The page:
Nielsen Automotive closes after 76 years

Nielsen Automotive closes after 76 years

in Community

Nielsen Automotive, an institution in San Carlos that still offered drivers full-service gas and oil plus a complete repair shop, has closed after 76 years in business.

The brothers who operated it preferred to keep Nielsen’s open for a few more years but are only part-owners of the property with cousins who are not involved in the business and wanted to sell it.

Jeff and Chris Nielsen worked together at the service station at 888 El Camino Real for decades and closed it—abruptly—on Feb. 15. They put a chain link fence around the perimeter and have been working since then to clear out equipment, supplies, vehicles and memorabilia in preparation for a new owner. Signs on the fence were the only notice the Nielsens were able to give their customers that a business they’d relied on for generations had closed.

“It’s hard,” said Jeff, a skilled mechanic who came to work for his dad in 1976 right out of high school and ran the repair shop. Some customers have been upset to the point of crying. “All the people, they’re like family really. … They don’t know what they’re going to do. We don’t know where to send them that has full service and gives the service we have.”

Younger brother Chris Nielsen joined him in 1983 and takes care of tires, oil changes and other essential service. Of the future, he said, “I’ll probably go do something entirely different. It will be interesting to work a 40-hour week instead of a 100-hour week.”

Nielsen Automotive was begun by their grandfather, George Nielsen, whose son—also named George—later took it over.  According to Jeff, the property was in a family trust, and after George the son died in 1993, his sister became the trustee. Then after she died in 2019, seven cousins, one of whom succeeded his mother as trustee, became the beneficiaries. Of them, only Jeff, Chris and brother George Nielsen wanted to keep the service station going. The other cousins went to court and succeeded in forcing a sale.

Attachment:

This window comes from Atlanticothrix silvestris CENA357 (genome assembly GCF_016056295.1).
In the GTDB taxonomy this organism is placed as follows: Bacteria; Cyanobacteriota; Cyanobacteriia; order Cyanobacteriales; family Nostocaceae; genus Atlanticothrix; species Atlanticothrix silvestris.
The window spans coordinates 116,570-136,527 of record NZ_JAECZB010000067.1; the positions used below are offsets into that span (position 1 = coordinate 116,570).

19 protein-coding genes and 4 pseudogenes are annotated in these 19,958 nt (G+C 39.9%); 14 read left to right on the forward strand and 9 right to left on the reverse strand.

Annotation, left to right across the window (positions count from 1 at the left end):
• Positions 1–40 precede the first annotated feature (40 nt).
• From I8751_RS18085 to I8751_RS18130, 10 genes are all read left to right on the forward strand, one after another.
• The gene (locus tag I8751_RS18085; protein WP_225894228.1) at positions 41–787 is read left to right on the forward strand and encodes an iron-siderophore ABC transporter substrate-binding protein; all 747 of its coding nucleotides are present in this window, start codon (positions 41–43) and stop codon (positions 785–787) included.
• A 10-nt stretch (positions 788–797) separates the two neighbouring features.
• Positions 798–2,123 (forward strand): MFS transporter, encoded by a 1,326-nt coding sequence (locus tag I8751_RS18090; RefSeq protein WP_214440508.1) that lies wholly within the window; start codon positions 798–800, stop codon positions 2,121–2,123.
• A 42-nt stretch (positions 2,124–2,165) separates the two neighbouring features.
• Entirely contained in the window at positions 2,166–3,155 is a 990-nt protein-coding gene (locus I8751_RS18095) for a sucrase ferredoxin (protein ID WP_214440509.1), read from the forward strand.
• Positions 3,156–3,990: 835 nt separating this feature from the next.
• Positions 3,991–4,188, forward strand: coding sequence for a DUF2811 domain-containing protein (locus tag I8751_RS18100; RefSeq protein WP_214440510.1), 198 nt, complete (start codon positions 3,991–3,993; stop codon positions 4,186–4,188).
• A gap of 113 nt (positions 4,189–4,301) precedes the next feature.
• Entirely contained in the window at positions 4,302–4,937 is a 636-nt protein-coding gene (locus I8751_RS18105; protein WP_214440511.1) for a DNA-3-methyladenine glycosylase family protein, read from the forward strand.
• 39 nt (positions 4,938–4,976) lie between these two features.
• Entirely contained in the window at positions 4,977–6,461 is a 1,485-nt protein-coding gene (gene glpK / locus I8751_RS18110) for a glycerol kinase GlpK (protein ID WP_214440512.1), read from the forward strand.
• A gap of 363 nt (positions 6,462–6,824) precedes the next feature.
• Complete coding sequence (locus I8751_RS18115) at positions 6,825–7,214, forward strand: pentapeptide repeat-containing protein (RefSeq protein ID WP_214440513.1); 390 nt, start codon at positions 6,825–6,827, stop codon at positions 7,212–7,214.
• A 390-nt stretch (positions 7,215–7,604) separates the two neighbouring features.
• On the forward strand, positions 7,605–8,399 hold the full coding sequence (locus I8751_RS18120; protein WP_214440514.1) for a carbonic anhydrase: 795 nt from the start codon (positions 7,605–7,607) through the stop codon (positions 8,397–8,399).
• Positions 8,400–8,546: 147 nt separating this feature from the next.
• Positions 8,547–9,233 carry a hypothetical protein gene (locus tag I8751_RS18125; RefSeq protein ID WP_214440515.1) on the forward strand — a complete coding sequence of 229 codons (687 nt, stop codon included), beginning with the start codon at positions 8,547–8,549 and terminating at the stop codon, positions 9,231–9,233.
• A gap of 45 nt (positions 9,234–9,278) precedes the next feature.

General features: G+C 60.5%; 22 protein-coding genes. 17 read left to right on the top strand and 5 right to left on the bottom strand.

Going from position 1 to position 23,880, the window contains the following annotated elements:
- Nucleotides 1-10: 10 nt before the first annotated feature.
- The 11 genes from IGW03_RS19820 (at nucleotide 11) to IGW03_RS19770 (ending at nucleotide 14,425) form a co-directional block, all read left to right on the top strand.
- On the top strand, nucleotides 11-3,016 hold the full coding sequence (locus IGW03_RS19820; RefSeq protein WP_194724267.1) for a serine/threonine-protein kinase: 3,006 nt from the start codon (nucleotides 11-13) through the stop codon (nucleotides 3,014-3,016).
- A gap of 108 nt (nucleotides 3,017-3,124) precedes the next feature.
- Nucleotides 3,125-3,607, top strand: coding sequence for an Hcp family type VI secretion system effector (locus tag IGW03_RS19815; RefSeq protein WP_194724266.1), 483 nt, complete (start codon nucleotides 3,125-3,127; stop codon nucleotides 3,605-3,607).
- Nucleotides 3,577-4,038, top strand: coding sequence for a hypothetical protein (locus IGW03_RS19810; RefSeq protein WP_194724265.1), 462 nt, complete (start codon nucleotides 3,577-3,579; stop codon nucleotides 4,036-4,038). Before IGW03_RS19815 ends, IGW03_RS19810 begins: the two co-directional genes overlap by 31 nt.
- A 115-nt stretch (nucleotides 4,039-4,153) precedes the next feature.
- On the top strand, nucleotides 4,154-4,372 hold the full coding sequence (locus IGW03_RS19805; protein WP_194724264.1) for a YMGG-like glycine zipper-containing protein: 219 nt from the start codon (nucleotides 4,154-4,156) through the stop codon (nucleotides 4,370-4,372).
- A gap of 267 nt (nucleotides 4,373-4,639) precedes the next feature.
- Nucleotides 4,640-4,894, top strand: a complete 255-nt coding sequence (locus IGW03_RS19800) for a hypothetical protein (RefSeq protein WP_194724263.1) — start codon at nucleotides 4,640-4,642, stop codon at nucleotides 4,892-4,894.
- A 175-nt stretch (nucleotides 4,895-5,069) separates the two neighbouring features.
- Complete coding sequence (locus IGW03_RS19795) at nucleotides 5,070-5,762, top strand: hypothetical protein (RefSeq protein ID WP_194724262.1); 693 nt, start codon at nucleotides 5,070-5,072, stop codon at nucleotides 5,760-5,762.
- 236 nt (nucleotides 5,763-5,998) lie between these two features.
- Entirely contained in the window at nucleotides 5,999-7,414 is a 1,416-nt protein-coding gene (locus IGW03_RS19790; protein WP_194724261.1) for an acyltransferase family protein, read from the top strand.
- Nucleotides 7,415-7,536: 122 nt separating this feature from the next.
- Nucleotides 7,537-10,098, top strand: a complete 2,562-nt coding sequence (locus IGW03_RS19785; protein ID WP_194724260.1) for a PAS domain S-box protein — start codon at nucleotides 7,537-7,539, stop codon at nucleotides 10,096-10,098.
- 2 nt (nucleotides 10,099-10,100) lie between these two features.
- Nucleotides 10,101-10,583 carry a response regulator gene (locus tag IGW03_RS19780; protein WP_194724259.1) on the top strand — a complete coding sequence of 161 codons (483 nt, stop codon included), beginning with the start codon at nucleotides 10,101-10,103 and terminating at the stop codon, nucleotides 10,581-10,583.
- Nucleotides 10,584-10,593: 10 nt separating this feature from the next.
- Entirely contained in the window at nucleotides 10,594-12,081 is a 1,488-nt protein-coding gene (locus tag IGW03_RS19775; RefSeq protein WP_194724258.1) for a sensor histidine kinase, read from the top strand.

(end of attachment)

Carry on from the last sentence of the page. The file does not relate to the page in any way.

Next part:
“We don’t deny them that they want their inheritance,” said Jeff, who is sad about the animosity that has resulted in the family but is now focusing on an inevitability.

Escrow on the sale of the property has yet to close, according to Jeff.  He declined to identify the developer who plans to buy it, but says he’s been nice to work with and even offered help with moving.

Contacted about what will be happening on the site, the family member who is the trustee declined comment. “I’m sorry, I’m not interested in participating but you take care,” he said.

In retrospect, Jeff adds, it would have been wise to buy out the cousins’ share years ago.  More recent negotiations were unsuccessful. “We just had no choice but to close,” he said. “I think it’s going to be okay. Like Chris says, it’s kind of liberating.”

Bonnie Regalia, owner of the nearby Birder’s Garden store, has been a customer for about 40 years and knew Jeff and Chris’s father. The Nielsens service both her personal and  business vehicles, and have the keys and just come over and pick them up and bring them back. She doesn’t know what she’ll do now.

“They are such a resource,” she said. Regalia is so grateful to the Nielsens that she ordered an 8’ x 4’ sign she plans to hang onto the chain link fence where customers and friends can leave messages. The sign will say “Thank you Jeff & Chris for years of service. We will miss you.”

Photo Caption: Brothers Jeff Nielsen (left) and Chris Nielsen worked together at the landmark San Carlos service station for decades.